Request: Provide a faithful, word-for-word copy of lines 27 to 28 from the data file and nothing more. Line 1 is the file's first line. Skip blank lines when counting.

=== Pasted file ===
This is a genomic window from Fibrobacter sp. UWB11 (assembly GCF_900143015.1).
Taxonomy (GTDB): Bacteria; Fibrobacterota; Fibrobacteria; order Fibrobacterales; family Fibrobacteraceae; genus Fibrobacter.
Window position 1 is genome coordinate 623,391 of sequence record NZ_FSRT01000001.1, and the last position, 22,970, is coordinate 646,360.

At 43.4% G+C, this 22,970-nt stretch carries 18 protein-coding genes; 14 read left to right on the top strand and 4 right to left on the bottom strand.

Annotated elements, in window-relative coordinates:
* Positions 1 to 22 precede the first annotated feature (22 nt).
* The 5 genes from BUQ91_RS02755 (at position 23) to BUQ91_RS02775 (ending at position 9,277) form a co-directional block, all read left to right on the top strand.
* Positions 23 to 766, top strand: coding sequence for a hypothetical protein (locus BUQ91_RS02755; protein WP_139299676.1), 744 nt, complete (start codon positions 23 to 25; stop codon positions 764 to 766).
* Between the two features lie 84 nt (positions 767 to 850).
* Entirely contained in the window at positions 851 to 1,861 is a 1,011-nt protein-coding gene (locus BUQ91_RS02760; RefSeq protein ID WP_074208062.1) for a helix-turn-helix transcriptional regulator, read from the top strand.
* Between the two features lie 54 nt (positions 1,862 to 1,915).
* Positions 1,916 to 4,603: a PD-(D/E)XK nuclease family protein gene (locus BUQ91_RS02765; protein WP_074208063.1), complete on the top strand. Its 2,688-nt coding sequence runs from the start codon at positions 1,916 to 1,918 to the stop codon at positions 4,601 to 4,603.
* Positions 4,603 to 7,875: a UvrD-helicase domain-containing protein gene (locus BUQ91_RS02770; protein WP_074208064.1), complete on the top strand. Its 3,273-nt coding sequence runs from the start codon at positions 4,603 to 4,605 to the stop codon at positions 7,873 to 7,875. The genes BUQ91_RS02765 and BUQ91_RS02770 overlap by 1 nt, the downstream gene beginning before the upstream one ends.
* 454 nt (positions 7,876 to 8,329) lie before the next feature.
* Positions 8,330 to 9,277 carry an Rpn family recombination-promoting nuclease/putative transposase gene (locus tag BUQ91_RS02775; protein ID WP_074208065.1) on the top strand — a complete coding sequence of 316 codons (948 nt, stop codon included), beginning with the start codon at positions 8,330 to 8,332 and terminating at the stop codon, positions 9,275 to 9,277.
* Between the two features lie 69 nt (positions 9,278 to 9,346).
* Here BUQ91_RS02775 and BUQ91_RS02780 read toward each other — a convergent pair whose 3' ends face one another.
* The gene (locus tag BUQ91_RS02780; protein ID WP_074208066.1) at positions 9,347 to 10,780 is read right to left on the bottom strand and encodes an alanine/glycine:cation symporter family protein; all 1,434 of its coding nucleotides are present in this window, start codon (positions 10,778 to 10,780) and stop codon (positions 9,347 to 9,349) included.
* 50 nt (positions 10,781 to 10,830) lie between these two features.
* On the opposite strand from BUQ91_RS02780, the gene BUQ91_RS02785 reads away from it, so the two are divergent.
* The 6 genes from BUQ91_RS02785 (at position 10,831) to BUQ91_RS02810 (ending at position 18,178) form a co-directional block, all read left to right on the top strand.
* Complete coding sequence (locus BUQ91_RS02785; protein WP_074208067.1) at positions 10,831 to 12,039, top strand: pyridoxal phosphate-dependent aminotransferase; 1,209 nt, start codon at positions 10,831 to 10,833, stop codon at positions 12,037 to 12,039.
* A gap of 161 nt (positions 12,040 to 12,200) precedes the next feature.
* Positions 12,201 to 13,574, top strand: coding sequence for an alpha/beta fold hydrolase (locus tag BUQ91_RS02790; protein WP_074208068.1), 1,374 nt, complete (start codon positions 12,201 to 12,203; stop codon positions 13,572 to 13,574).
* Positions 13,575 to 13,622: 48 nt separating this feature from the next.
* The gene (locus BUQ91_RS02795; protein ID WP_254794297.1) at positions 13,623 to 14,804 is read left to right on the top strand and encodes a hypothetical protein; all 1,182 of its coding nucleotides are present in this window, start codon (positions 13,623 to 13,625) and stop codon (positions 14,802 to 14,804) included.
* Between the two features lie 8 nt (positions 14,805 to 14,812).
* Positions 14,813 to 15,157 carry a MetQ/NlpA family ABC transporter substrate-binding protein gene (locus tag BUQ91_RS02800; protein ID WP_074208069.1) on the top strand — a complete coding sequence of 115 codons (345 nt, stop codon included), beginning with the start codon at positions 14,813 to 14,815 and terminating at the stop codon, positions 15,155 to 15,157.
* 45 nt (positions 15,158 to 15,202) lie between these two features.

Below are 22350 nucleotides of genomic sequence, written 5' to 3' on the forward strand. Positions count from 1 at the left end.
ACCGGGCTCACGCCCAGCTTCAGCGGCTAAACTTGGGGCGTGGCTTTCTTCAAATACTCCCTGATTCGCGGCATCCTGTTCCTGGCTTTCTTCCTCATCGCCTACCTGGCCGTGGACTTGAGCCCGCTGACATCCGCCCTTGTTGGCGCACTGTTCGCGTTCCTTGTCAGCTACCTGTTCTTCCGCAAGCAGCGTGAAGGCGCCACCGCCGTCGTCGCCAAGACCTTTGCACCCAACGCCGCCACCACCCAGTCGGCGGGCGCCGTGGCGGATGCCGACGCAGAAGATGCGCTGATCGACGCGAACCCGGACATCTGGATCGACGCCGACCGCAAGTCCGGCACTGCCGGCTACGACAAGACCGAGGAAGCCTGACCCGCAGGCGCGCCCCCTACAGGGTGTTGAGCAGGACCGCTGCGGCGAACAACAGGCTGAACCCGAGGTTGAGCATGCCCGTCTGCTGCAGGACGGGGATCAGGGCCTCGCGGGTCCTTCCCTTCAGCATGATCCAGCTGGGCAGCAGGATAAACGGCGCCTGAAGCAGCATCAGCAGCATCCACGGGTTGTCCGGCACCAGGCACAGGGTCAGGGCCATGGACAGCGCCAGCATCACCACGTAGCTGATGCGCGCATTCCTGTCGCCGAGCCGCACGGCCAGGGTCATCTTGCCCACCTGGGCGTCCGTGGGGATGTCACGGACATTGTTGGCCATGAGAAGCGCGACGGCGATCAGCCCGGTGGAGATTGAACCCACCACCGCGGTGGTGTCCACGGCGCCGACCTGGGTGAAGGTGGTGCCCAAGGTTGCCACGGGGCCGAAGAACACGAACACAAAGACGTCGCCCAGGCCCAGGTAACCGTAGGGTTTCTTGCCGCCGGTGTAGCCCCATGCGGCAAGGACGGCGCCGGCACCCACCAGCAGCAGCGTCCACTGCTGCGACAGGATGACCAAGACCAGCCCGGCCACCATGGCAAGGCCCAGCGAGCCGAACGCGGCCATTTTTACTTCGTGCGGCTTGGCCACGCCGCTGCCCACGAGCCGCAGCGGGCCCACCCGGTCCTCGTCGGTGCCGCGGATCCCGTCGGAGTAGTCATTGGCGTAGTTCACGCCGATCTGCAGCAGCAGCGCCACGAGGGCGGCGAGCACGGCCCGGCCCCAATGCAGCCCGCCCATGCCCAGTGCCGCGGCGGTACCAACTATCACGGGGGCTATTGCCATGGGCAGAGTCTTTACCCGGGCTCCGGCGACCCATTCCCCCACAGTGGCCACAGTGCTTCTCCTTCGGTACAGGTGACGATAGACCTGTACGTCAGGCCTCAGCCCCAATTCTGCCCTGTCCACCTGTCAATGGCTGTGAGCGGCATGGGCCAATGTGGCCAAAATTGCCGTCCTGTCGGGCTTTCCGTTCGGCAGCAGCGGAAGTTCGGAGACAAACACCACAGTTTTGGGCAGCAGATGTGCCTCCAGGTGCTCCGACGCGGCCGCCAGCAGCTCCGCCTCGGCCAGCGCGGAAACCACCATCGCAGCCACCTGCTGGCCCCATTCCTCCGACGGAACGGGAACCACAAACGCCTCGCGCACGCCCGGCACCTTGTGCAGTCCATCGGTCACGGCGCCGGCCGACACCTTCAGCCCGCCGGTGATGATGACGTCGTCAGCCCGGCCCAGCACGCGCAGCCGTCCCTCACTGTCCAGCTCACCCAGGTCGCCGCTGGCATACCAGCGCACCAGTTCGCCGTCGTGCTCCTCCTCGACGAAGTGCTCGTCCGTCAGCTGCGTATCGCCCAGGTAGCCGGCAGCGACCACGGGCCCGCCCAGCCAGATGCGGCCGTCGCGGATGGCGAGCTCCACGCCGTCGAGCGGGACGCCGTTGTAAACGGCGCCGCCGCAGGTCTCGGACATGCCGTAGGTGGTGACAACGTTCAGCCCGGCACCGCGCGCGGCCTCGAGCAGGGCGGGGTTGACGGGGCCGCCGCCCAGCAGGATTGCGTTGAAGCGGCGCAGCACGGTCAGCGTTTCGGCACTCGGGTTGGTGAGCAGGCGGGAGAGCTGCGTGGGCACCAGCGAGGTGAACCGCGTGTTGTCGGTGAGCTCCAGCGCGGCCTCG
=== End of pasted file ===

* Between the two features lie 8 nt (positions 14,805 to 14,812).
* Positions 14,813 to 15,157 carry a MetQ/NlpA family ABC transporter substrate-binding protein gene (locus tag BUQ91_RS02800; protein ID WP_074208069.1) on the top strand — a complete coding sequence of 115 codons (345 nt, stop codon included), beginning with the start codon at positions 14,813 to 14,815 and terminating at the stop codon, positions 15,155 to 15,157.